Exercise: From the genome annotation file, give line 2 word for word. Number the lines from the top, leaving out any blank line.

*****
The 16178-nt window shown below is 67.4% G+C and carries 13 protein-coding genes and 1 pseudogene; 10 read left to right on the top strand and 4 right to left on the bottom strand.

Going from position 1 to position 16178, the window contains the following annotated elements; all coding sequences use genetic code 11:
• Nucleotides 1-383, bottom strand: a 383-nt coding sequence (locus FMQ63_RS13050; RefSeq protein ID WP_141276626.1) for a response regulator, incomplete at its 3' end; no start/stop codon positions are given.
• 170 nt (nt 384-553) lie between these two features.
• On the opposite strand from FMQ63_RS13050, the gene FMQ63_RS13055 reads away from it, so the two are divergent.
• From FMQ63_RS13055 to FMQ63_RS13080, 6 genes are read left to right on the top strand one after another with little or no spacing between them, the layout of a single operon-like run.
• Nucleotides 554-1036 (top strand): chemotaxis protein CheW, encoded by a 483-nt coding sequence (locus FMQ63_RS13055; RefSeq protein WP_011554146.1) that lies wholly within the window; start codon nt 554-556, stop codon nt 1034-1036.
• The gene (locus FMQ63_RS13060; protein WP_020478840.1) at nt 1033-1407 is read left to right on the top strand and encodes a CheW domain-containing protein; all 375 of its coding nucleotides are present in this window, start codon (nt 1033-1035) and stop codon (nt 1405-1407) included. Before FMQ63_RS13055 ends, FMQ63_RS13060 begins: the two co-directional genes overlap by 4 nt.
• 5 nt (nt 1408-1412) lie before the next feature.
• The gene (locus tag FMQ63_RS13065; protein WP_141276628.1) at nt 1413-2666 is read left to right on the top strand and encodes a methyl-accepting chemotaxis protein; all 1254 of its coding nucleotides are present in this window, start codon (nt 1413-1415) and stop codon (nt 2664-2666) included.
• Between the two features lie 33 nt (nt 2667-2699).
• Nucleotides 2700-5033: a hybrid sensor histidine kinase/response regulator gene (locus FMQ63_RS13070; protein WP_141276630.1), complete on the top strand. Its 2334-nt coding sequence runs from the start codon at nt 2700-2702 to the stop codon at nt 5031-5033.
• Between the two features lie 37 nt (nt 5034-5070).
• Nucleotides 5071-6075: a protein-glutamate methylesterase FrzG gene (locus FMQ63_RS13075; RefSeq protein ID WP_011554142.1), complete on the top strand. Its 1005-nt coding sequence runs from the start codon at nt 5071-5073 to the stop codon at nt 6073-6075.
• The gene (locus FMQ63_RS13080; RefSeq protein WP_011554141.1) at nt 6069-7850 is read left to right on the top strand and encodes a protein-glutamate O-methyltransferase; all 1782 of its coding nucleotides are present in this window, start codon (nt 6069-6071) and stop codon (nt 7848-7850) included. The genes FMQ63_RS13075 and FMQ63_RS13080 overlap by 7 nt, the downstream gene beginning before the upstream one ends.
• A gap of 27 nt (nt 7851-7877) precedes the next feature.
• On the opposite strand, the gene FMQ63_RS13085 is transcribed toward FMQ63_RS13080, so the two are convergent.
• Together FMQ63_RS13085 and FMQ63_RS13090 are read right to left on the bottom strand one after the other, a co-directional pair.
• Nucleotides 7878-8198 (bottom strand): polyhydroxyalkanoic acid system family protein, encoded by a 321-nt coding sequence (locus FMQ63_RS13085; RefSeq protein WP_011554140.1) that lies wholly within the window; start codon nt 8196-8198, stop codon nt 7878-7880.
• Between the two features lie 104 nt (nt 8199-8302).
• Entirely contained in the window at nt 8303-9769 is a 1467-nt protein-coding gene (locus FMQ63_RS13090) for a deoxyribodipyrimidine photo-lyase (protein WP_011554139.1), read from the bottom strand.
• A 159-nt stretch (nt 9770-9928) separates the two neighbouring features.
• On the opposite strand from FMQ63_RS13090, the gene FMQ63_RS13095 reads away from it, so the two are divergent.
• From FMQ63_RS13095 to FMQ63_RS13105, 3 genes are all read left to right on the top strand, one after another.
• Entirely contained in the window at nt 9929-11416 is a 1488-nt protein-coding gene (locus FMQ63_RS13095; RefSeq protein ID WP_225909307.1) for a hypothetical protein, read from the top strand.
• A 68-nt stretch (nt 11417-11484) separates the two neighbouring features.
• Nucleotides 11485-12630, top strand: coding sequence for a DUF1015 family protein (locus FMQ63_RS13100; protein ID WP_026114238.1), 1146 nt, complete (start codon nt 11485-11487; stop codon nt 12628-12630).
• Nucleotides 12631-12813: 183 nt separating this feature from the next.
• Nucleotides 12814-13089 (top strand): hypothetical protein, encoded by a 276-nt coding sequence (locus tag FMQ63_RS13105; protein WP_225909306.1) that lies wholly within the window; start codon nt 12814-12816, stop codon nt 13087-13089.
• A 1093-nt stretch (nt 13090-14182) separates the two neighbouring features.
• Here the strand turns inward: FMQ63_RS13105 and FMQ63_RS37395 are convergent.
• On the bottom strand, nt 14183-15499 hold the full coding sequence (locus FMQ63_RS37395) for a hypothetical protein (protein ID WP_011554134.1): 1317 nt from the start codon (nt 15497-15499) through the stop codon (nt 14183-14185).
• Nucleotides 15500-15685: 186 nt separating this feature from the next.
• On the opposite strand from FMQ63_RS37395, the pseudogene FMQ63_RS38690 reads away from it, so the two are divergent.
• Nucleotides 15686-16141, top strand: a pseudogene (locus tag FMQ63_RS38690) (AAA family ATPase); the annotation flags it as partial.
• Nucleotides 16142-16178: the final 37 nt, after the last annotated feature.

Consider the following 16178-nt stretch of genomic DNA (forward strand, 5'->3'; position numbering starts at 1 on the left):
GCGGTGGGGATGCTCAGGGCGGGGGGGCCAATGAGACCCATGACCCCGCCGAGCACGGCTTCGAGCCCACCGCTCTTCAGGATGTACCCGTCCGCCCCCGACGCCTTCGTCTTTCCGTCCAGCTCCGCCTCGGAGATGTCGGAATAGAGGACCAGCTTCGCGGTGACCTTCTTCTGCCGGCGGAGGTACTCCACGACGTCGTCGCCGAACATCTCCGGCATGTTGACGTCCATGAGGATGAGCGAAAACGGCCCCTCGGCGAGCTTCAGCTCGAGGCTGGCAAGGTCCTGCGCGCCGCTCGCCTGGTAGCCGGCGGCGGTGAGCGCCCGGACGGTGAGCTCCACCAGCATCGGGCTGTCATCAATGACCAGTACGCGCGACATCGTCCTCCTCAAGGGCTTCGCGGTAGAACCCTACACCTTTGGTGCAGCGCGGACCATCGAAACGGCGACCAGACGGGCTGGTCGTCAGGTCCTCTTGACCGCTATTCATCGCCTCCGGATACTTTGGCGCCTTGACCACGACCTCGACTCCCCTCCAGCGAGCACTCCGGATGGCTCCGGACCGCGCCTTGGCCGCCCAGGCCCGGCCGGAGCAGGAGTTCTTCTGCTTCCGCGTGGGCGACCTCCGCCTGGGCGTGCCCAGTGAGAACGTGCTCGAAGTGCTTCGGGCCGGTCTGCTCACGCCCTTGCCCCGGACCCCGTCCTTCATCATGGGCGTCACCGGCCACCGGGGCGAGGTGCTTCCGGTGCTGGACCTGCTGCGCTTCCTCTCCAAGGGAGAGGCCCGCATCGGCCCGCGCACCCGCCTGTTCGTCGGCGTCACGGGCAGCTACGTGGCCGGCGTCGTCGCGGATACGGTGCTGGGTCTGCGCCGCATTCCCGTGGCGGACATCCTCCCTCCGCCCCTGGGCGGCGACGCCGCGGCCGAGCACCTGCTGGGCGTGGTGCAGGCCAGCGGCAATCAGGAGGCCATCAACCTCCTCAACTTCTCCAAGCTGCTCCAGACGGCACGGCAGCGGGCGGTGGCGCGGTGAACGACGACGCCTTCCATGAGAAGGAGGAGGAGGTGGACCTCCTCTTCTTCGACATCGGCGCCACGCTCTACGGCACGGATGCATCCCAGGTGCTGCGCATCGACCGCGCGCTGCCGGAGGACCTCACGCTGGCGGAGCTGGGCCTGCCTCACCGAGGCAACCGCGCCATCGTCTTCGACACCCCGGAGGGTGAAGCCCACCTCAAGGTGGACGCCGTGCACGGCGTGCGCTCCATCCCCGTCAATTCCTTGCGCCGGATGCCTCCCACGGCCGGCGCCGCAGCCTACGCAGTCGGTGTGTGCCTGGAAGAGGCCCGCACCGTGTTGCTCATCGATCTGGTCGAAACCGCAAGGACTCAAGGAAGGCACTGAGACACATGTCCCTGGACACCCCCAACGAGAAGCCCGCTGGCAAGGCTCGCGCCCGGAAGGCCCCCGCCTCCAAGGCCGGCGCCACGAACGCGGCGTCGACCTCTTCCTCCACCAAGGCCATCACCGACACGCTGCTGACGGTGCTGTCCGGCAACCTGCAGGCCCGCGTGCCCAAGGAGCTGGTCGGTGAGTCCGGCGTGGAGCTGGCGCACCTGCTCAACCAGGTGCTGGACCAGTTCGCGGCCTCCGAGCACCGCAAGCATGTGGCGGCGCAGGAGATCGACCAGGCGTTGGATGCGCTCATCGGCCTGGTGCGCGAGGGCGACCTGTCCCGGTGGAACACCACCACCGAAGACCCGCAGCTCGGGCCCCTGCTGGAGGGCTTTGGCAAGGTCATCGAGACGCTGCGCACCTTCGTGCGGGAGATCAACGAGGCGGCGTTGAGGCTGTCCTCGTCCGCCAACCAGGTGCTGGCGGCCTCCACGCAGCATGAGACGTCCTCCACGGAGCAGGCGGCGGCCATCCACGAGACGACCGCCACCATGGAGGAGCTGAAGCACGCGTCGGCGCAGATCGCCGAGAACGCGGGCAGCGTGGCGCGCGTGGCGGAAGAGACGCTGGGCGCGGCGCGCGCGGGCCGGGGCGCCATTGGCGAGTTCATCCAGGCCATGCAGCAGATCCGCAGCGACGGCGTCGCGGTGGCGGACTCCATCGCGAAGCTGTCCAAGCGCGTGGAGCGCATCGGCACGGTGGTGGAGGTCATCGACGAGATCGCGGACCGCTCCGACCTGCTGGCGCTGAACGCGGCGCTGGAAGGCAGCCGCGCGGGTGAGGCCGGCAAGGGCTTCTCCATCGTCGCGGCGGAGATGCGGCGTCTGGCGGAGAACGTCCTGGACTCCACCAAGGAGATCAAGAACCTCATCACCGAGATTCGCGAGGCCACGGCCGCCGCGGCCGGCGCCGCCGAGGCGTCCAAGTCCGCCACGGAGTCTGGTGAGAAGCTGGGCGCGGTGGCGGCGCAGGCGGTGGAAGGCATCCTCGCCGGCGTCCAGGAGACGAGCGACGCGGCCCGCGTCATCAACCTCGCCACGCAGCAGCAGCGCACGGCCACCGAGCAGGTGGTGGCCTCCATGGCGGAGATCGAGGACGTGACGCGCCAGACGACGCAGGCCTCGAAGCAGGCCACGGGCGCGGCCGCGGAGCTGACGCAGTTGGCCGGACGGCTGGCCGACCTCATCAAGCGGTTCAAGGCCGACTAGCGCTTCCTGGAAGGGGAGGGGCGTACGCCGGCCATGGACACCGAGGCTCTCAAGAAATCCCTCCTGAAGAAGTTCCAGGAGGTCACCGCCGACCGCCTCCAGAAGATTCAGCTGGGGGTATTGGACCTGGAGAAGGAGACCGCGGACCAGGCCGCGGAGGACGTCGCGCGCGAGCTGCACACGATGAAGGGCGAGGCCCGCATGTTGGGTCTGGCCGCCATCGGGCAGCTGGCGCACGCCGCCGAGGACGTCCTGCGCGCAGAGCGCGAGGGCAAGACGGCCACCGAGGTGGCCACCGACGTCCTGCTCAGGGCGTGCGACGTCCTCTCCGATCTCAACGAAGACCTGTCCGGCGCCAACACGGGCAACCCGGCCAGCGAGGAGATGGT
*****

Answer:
Going from position 1 to position 16178, the window contains the following annotated elements; all coding sequences use genetic code 11: